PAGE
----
Bottom Line? Healthy Weight Week aims to draw attention to achieving your individual healthy weight as part of an overall healthy lifestyle.

IFIC LogoCheck out this blog I co-wrote for the IFIC Foundation to highlight some of their helpful resources to help educate the public about weight loss:

Healthy Weight Week: No Scams, Gimmicks, or Tricks- Just the Facts

Moving on Up: In Age, at Least!

The past two days I’ve been working with younger children from preschool to first grade.  Yesterday we also talked to some parents about the importance of family meals- for nutrition, social support, and other reasons.

Today, still in Baltimore, I was presented a new challenge: middle schoolers.  Fortunately it went very well, although I was wiped out at the end of the day, it was fun!  It is so interesting to see the big differences with each grade, even just between 6th and 7th graders, developmentally and behaviorally.

fat in a super size fry from McDonalds

The amount of fat in a McDonald's Super Size Fry. Gross, right?

We did 3 classes: 8th grade, 7th grade, and then 6th grade.  Each lesson started out with calculating the teaspoon equivalents of fat in fast food items (represented by shortening), and teaspoon equivalents of sugar in beverages (represented by salt).  We said that 4 grams=1 tsp, so they could figure out the grams of fat/sugar in each item and go from there.  It was pretty effective in terms of shock value. One girl was looking through the booklet with all the nutrition info for fast food restaurants, and said, “Wow, I want to show my mom,” which prompted the nutrition educator and I to find her a booklet to take home!  If that’s the only impact we made today- to spark that girl to start thinking about nutrition in a way she hadn’t before- then our work was worth it. Definitely.

Helping 8th graders

Helping the 8th graders coat veggies in oil and spices before grilling.

After that activity, we made a healthier fast food option: chicken fajitas on whole grain tortillas with TONS of veggies: onions, mushrooms, peppers, zucchini, squash, and tomato.  We got out the portable grill and made it right there in the classroom, with everyone helping out by chopping veggies, stirring, flipping, or setting up plates.

So sad that this was my last day for FSNE!  I’ll never forget it- I learned so much about teaching for different audiences, and it will definitely help me in my future career.  The nutrition educators I got to work with were fantastic and really inspiring!  It reminded me of why I love community nutrition.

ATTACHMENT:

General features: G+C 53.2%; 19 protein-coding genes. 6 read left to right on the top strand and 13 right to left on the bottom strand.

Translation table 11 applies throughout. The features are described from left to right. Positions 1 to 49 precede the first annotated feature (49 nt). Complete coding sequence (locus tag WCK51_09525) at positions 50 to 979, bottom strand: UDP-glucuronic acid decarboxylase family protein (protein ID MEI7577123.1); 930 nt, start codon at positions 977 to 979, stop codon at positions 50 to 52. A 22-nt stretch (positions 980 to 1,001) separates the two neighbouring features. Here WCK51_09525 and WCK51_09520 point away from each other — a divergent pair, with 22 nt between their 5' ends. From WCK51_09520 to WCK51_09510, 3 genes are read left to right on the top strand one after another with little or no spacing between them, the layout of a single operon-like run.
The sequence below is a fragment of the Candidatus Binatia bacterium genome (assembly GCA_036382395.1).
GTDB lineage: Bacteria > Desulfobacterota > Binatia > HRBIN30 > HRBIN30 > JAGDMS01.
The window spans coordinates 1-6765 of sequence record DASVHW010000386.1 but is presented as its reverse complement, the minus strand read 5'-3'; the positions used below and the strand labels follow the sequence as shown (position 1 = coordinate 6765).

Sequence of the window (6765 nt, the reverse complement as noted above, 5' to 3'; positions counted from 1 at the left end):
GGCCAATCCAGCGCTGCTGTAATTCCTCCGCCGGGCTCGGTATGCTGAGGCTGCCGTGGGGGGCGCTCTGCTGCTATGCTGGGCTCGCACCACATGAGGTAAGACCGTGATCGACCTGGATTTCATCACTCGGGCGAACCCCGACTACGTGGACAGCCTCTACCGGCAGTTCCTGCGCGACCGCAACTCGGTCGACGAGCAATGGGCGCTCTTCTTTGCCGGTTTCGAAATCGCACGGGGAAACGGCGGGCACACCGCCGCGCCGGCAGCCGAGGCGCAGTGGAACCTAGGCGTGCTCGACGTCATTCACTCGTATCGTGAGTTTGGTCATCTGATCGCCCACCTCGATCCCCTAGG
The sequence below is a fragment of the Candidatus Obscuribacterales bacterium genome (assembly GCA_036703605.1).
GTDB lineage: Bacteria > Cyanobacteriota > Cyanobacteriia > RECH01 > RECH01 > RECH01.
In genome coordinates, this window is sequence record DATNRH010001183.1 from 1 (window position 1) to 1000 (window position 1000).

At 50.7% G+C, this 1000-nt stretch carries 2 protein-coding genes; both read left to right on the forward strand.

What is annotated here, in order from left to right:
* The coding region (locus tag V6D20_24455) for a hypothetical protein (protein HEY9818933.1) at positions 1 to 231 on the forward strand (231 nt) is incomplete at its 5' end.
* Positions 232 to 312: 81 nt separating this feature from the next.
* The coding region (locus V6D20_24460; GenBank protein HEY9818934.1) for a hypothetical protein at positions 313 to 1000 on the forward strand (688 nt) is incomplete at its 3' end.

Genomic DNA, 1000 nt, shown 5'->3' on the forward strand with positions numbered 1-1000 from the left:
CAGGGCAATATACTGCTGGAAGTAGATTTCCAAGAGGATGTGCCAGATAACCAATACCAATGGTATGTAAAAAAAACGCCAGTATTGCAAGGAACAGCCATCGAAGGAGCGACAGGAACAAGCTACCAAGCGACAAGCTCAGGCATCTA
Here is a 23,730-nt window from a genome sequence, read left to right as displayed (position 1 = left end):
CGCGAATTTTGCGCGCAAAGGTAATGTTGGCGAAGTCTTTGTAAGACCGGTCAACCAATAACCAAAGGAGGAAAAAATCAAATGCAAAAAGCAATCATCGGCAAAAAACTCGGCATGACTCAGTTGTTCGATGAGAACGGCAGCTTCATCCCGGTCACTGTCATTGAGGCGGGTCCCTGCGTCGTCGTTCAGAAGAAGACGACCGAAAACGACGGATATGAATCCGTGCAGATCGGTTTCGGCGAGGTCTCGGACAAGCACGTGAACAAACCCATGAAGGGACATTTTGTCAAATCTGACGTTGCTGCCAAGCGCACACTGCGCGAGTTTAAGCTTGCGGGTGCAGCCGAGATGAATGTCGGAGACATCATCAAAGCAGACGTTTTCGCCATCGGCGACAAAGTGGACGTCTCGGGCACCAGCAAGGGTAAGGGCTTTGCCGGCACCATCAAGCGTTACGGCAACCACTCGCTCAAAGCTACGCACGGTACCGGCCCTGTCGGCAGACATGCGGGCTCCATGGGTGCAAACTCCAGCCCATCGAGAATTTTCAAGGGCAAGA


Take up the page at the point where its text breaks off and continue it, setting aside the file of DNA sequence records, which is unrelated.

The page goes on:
Students as chefs

Students cutting up their veggies for fajitas.

More Community Education

Ready to make pizza

Ready for the kids to start!

I am in my second week of my FSNE rotation, and I am still mixing it up quite a bit from day to day.  Monday I helped educate young mothers about incorporating dairy in their daily lives, especially for their children.  For today (Tuesday), Wednesday, and Thursday I am in Baltimore at Moravia Primary, which teaches prekindergarten through 8th grade.  Today we taught the pre-k and kindergarten children how to make healthy pizza and read them a story.

Finished pizzas

Ready to eat

The healthy pizza is as follows:

  • Whole wheat english muffin
  • Marinara sauce
  • Mushrooms, onions, peppers, tomato, broccoli
  • Low-fat mozzarella
  • Oregano and garlic

20 minutes in the oven, and they came out looking great!  I don’t have much experience with children (hardly even babysat any as a teenager) but I had a fun time helping out.

Spread the Love Around

That’s what I’m doing in my current FSNE (government-funded Food Supplement Nutrition Education program) rotation- spreading my knowledge and love of nutrition to the community!  I have been very busy:

  • Tuesday I was able to go to my old high school and talk to Anne Arundel County teachers about implementing a new program for their child development interns to use that emphasizes nutrition.  Afterwards I went to Gaithersburg to teach 3rd graders about where food comes from, parts of the plant, and we made salad.
  • Wednesday I went to a school in Capitol Heights (PG County) and talked about whole grains to Hispanic immigrants.  My role was to teach them how to identify a WHOLE grain- food companies can market their foods pretty trickily!
  • Thursday I had projects to do from home (putting in community events on the eatsmart.umd.edu website and looking for nutrition-infused curriculums in other subjects like math, english, etc)
  • Today (Friday) I trekked up to Westminster in Carroll County to help out in a class for developmentally disabled adults.  We made egg nog and I led them on an activity to identify food groups from pictures of common foods.

This rotation has been really fun so far.  Every day is totally different with subject matter and audience (teachers to children to mostly Spanish-speaking to developmentally disabled, talk about comprehensive exposure!).  I have learned how to adjust my teaching style to adapt to their different needs.  The teaching part was my favorite aspect in clinical – so this rotation, all about educating, is really fun for me.